Change of Perspective

Musings on Writing, Reading, and Life Narratives

Fiction writers and literary critics speak of point of view. Social scientists are more likely to discuss perspective. But both of these terms refer to essentially the same construct: the consciousness behind the perception and narration of experience. Each individual’s point of view is unique, and point of view shapes the stories people tell to themselves and to others about themselves and their relationships with their environment. The same event narrated from two different perspectives will produce two different stories.

A change of perspective can expand our perception and reframe our thinking about our experiences. We can all benefit from an occasional change of perspective.

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Monday, September 15, 2008

Celebrity Worship: Good for Your Health?

Celebrity Worship: Good for Your Health? - TIME:

Using Palinmania as a hook, this article in Time reports on studies by Shira Gabriel, a psychologist at the University of Buffalo, that examine how celebrity worship may affect an admirer's self-esteem. Gabriel found that writing a five-minute essay about their favorite celebrity greatly increased the self-esteem of students who had initially scored low on a standard self-esteem test.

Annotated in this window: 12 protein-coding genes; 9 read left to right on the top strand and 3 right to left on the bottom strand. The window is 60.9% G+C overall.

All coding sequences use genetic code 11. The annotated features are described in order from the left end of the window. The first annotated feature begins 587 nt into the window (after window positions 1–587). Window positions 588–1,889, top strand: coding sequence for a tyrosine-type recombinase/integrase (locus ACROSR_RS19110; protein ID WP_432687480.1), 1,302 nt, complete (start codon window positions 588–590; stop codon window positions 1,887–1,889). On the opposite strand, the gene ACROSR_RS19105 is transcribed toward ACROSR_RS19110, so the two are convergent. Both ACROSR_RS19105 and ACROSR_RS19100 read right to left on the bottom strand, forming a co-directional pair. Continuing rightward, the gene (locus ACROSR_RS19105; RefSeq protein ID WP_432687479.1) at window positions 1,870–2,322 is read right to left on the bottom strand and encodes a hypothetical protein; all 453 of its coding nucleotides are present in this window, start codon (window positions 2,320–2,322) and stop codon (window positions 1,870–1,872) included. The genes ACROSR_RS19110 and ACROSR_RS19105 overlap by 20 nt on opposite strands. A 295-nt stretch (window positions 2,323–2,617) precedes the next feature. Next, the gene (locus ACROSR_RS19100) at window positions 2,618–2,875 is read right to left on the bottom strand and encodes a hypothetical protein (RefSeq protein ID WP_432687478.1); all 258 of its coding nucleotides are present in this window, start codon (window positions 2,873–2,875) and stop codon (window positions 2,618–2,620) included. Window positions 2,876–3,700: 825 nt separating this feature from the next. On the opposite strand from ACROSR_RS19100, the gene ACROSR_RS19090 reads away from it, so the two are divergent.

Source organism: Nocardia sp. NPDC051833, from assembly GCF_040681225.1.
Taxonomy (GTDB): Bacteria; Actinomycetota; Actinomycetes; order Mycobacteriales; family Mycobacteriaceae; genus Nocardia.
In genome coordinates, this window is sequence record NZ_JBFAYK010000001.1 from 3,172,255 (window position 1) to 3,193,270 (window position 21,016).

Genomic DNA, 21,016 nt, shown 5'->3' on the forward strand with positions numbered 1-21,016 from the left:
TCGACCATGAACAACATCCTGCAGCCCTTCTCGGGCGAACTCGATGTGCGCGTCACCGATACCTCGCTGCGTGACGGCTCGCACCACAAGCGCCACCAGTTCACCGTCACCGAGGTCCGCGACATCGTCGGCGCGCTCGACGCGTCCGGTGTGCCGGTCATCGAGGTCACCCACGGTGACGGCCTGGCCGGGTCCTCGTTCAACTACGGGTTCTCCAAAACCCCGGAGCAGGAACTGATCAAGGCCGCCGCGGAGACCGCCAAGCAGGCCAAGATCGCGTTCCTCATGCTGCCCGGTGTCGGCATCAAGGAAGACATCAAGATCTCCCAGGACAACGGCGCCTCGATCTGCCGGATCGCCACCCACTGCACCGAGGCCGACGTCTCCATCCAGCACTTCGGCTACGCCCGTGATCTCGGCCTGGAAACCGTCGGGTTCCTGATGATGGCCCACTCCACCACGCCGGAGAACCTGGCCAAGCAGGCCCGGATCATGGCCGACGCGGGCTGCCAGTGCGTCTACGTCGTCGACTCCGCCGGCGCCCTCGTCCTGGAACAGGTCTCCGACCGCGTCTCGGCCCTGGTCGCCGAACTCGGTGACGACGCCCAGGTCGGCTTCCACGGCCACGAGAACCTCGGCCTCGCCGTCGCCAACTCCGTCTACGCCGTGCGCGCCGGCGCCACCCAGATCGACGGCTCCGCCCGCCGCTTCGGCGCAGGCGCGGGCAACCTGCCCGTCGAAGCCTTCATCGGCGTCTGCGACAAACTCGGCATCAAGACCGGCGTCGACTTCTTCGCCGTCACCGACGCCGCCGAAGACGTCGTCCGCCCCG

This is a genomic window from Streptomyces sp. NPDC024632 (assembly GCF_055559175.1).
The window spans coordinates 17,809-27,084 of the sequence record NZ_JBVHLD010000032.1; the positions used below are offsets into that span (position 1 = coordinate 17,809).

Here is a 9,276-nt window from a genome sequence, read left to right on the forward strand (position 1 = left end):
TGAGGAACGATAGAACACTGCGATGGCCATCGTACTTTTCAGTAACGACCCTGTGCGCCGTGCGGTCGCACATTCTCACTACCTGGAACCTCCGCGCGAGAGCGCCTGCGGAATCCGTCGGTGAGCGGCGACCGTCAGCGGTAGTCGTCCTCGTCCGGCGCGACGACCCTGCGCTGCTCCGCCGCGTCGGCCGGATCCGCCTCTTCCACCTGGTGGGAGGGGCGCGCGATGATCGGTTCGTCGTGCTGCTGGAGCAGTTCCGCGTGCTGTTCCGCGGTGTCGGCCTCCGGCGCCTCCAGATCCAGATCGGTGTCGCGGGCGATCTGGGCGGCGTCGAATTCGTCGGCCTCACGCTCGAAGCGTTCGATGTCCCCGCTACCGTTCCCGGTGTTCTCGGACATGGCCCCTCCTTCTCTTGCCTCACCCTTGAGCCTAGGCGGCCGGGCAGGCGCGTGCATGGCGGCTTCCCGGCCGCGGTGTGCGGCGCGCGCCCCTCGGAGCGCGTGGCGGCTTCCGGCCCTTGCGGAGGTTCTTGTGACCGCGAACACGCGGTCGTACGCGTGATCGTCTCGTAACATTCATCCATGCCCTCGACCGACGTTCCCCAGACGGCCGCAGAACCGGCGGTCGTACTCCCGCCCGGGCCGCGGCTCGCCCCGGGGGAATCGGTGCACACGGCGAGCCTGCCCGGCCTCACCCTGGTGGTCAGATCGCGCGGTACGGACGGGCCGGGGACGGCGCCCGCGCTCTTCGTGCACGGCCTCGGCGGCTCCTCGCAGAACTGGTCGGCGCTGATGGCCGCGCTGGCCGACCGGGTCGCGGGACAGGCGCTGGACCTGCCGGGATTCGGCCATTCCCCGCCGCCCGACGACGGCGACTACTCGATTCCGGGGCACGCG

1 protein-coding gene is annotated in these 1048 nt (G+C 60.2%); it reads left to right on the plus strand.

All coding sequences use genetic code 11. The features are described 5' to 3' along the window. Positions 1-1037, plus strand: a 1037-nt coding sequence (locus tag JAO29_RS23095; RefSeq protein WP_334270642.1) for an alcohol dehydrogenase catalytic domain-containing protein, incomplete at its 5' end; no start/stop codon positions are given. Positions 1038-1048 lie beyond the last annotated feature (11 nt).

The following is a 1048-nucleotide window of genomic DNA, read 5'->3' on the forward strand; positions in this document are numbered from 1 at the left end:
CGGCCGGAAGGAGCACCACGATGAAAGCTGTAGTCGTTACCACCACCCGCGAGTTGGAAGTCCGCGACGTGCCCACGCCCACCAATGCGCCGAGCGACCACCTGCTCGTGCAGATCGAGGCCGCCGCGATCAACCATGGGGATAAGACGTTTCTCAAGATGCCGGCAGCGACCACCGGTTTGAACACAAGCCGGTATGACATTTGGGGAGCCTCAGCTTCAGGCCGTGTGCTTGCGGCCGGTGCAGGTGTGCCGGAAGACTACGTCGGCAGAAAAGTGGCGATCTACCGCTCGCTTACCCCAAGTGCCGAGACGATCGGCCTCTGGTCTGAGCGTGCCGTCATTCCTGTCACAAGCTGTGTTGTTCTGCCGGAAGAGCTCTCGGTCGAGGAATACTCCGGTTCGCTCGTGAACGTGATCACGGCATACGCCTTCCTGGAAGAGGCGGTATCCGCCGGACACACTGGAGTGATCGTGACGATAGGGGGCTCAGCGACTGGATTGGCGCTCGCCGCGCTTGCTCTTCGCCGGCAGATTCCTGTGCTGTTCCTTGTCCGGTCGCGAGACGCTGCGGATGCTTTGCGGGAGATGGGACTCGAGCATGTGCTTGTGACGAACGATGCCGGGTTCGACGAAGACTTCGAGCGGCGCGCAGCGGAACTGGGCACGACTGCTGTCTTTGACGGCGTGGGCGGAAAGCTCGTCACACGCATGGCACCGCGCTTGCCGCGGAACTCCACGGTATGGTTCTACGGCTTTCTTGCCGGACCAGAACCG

"Because people form bonds in their mind with their favorite celebrities, they are able to assimilate the celebrity's characteristics in themselves and feel better about themselves when they think about that celebrity," says Gabriel. "And that is something these individuals can't do in real relationships because of their fear of rejection keeps them from getting close to people."

But, Gabriel warns, although a little celebrity worship can be beneficial, a lot can become harmful, as cases of obsessed fans and stalkers prove. Admiration of celebrities can become addictive and can prevent people from forming satisfying relationships with real people. And extreme celebrity worship can result in drastically lowered self-esteen in admirers who realize that they can never actually enter the world of the one they admire. This realization often reinforces the admirer's own feelings of inadequacy and isolation.

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